There is something that can be done, and indeed, something that apparently will be done. The Ontario government has said that children at schools, at least publicly funded ones, will be offered five take-home rapid tests to be used over the holidays. This is not mandatory, but it is an option, and it is one that should allow families to make safe decisions about gathering together over the break. Rapid tests are not perfect, but we must overcome our typical preference for letting the perfect be the enemy of the good. Yes, it’s true, they’re not as accurate as a lab-based PCR test and are particularly limited in their ability to catch either very early infections or asymptomatic ones. But they are an effective line of defence and screening, particularly for those showing symptoms that could be just a cold or could be COVID-19. Make it easier to find out!
The choice to distribute them to students before the holidays makes sense. But it made sense before this and makes sense for everyone, not just students. The cost of the kits is not huge. I can order a set of five online right now for less than 60 bucks. I know it’s not true that everyone has $60 to spend, but a government choosing to purchase at scale would drive that price down considerably. We should have been handing these things out like lollipops at a kid’s barbershop as soon as they became widely available. Instead, we’ve built up stockpiles that we have refused to use.
It’s important for the reader to know why I have very deliberately offered both the federal and provincial example of continued dysfunction and incompetence. Human beings have a nasty habit of refusing to accept their share of responsibility for any problem that can be even semi-possibly blamed entirely on someone else. This is especially true in the realm of partisan politics. Why accept any measure of blame for your own mistakes when there are a whole bunch of other jerks out there, members of some other club, that you can blame for everything instead.
This is one of my main worries about the pandemic, or perhaps more specifically, about how we will study the lessons of it afterward. As noted above, there are failures unfolding right now at both the federal and provincial levels. The federal government today happens to be Liberal; the Ontario government happens to be Progressive Conservative. They are both screwing it up within their own jurisdictions, and neither has any excuse.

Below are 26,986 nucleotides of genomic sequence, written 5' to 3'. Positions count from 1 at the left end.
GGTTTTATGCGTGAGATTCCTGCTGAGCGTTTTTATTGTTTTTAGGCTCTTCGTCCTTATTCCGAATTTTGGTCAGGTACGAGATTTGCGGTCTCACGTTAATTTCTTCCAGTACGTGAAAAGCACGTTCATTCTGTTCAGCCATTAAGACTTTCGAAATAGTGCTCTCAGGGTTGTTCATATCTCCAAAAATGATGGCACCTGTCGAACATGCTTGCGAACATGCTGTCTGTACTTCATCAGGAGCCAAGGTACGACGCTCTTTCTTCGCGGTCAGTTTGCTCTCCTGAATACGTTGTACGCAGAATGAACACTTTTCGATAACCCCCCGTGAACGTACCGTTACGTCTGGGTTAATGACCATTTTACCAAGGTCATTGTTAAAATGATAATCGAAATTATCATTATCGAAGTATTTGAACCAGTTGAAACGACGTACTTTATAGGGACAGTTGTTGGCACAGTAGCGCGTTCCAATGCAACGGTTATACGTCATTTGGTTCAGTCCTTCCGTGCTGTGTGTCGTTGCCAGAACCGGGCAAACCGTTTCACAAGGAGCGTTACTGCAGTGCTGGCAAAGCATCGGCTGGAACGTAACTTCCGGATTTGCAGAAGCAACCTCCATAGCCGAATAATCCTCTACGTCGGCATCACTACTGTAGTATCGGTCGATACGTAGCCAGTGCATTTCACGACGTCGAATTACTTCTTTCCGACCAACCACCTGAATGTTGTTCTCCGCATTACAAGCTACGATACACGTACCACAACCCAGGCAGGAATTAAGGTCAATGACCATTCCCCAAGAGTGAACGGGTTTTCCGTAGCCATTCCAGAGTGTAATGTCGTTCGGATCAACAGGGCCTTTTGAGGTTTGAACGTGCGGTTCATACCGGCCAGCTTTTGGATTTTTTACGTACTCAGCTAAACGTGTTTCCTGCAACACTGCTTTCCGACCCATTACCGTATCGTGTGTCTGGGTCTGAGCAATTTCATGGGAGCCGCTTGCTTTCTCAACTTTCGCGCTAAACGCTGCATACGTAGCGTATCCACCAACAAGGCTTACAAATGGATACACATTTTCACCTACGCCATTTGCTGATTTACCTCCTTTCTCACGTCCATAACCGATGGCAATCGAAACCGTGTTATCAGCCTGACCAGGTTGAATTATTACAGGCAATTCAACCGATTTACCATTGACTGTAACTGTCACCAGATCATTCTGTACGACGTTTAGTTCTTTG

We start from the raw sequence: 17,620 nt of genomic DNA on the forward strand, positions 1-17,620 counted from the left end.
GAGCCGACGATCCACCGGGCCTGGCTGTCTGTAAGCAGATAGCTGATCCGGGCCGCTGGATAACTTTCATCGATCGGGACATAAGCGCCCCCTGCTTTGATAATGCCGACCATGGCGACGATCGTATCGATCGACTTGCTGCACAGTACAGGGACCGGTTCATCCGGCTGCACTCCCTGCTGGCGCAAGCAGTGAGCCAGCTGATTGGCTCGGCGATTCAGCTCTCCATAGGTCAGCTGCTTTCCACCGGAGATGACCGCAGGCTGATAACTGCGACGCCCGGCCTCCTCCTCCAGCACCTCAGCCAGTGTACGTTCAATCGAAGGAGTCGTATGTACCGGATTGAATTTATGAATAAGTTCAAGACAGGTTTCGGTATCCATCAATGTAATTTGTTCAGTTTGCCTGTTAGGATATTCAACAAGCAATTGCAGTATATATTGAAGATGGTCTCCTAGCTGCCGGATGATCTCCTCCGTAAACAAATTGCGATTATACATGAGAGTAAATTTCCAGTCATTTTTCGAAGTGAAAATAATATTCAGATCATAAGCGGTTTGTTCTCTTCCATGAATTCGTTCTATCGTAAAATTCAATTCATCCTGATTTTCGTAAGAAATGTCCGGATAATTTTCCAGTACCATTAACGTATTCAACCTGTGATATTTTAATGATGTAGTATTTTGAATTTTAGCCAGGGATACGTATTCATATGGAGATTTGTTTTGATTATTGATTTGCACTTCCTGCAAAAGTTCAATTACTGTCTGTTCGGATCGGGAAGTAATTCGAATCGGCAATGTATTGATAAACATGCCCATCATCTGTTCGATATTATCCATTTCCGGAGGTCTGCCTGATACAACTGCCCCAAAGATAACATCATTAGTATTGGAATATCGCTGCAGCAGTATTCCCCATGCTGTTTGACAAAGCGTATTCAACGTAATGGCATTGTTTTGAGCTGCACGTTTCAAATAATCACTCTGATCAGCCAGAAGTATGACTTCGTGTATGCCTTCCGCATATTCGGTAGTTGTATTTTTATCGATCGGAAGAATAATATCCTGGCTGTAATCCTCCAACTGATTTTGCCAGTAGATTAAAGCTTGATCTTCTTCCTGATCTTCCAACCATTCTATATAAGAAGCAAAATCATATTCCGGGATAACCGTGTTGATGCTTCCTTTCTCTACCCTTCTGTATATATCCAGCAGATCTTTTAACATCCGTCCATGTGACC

I am genuinely worried, and I think with good reason, that federal politicians are going to blame their provincial counterparts for screwing everything up and that provincial politicians will blame Ottawa. On a societal level, Liberals will insist it was those evil conservative premiers who screwed everything up, while voters who happen to like those conservative premiers will say none of these bad things would’ve happened if Justin Trudeau had had his act together on the federal level.
The problem is, they’ll all have a point. But instead of seizing on this moment as an opportunity to learn and do better, we will probably turn this into just the latest opportunity to blame the other guy. Indeed, I have to wonder if our refusal to interrogate our own blindspots, failures, and bad calls is why, 20 months into this damn thing, we still don’t know what the hell we’re doing at the airports and are only now maybe, just maybe, starting to look to the possible benefits of rapid tests.
Learning from your own mistakes is hard. Noting the other guy’s mistakes is easy. Maybe we’ll learn to do better someday. We haven’t yet.